A few years ago, I served on a panel as part of a National Academy of Sciences study titled “America’s Climate Choices.” One of the takeaway lessons from that study was that carbon dioxide has a very long residence time in the atmosphere, up to 1,000 years.

It is sufficient to manage annual emissions for conventional pollutants, but we need to manage cumulative emissions for carbon dioxide. That changes everything.

We must cut carbon emissions now, particularly from power plants — the largest single emissions source. If we don’t, it becomes much more difficult and much more expensive, if not impossible, to stay within international temperature targets that are designed to protect us from the worst ravages of climate change.

The Environmental Protection Agency recently proposed regulations to control greenhouse gas emissions from new power plants; regulations to control emissions from existing power plants likely will follow soon.

What effect would implementing the new source rule have on Maine?

No new power plants are planned in Maine, according to the Maine Department of Environmental Protection, so the state is likely to be unaffected by the new source rule for the foreseeable future.

How about the likely new rule on existing sources? It is still in the development stage, but so far it seems that Maine will experience great benefits and little, if any, additional costs.

Consider why the benefits would be high.

First, of course, we will benefit along with the rest of the world from reduced climatic damages.

Second, as a downwind state from many polluting power sources, Maine especially will benefit from reduced emissions of pollutants other than carbon that are also reduced when carbon dioxide is reduced — sulfur dioxide, nitrogen oxide, ozone, mercury and small particulates. All of these pose health risks.

National estimates indicate these regulations could save as many as 3,600 lives, prevent more than 23,000 asthma attacks and avoid more than 2,300 emergency room visits and hospital admissions during the 2012-2025 period.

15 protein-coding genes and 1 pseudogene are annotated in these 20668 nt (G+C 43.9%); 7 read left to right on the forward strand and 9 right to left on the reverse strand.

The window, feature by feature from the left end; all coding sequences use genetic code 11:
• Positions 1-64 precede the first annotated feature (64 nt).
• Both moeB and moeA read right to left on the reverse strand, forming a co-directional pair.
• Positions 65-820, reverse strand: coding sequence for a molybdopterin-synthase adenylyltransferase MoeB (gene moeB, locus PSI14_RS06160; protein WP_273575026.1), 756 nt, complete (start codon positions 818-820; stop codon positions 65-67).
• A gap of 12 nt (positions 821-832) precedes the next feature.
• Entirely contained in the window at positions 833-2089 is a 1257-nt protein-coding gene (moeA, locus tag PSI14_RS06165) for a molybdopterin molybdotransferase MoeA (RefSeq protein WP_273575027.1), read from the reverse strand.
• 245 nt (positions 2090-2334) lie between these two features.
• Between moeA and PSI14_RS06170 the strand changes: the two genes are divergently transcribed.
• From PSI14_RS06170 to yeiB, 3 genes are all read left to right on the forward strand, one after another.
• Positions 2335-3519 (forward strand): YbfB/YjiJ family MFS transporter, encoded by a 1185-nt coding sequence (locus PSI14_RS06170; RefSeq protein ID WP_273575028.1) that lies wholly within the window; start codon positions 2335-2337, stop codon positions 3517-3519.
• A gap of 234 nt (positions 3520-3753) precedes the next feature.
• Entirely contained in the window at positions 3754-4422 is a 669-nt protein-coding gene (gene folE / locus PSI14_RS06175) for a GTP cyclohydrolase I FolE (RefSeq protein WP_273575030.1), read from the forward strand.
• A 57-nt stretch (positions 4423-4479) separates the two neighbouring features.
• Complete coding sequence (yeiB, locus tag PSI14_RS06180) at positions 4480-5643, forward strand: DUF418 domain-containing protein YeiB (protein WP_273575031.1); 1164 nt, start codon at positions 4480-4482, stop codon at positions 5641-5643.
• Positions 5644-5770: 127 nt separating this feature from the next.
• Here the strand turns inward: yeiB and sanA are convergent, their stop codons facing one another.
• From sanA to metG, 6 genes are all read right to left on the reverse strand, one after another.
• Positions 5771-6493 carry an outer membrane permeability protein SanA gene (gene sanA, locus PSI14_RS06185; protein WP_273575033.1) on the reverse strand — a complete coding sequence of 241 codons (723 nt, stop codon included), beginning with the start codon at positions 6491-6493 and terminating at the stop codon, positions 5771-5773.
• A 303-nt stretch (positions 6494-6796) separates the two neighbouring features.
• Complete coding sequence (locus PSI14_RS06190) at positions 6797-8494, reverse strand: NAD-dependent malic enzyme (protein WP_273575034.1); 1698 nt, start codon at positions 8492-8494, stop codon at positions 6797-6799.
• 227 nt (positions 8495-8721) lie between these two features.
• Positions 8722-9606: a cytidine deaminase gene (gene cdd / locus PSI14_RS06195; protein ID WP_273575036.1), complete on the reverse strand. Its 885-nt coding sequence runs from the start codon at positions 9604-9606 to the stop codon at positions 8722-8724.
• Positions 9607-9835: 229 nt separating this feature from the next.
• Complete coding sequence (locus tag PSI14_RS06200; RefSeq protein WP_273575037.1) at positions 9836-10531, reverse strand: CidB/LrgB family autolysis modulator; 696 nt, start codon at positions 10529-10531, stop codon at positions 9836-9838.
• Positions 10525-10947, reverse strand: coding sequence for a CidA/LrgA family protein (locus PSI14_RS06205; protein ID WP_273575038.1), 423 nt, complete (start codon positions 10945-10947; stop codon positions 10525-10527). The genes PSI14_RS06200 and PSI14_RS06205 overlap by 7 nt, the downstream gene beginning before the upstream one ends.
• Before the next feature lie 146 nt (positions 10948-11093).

While the benefits are high, the compliance costs should be very low (probably even zero). Maine already has joined with other states in the Northeast to control power plant carbon emissions via the Regional Greenhouse Gas Initiative. It is likely that the RGGI rules by themselves produce sufficiently large emission reductions to assure that Maine’s plants are already in compliance with the EPA power plant rules.

Even if further reductions are required, however, RGGI provides a proven process for securing those reductions cost effectively.

RGGI plants have been so successful in reducing emissions that its 2014 cap is being reduced by 45 percent to bring it into congruence with the actual, dramatically reduced, emission levels. While the recession played some role in this decline, economic analysis suggests that the main sources of the reductions were fuel substitution (promoted by lower natural gas prices and conversions to renewables) and investments in energy efficiency.

RGGI states allocate the largest proportion of the revenues received from the auctions specifically to promote energy efficiency (e.g. weatherizing buildings, installing more efficient lighting, heating and cooling, and investing in new production technologies such as more efficient motors). As of September, the greenhouse gas initiative had raised about $44.7 million for these Maine programs.

The resulting efficiency investments save homeowners and businesses money and are an engine of growth for the economy. An analysis of the program’s first three years found that it had created some $92 million in net economic value for the state.

The bottom line is that Maine and the rest of the RGGI states have been able to reduce carbon emissions from power plants dramatically, while their economies have become stronger. Maine not only deserves all these benefits from being a clean energy leader, but it also deserves a level playing field where the rest of the country participates. That’s why it makes so much sense from a Maine perspective to enthusiastically embrace national power plant carbon rules as a way to bring the rest of the country up to speed with our region.

Tom Tietenberg is the Mitchell Family Professor of Economics, emeritus at Colby College. He has been involved in the design and evaluation of climate policy since the late 1980s.

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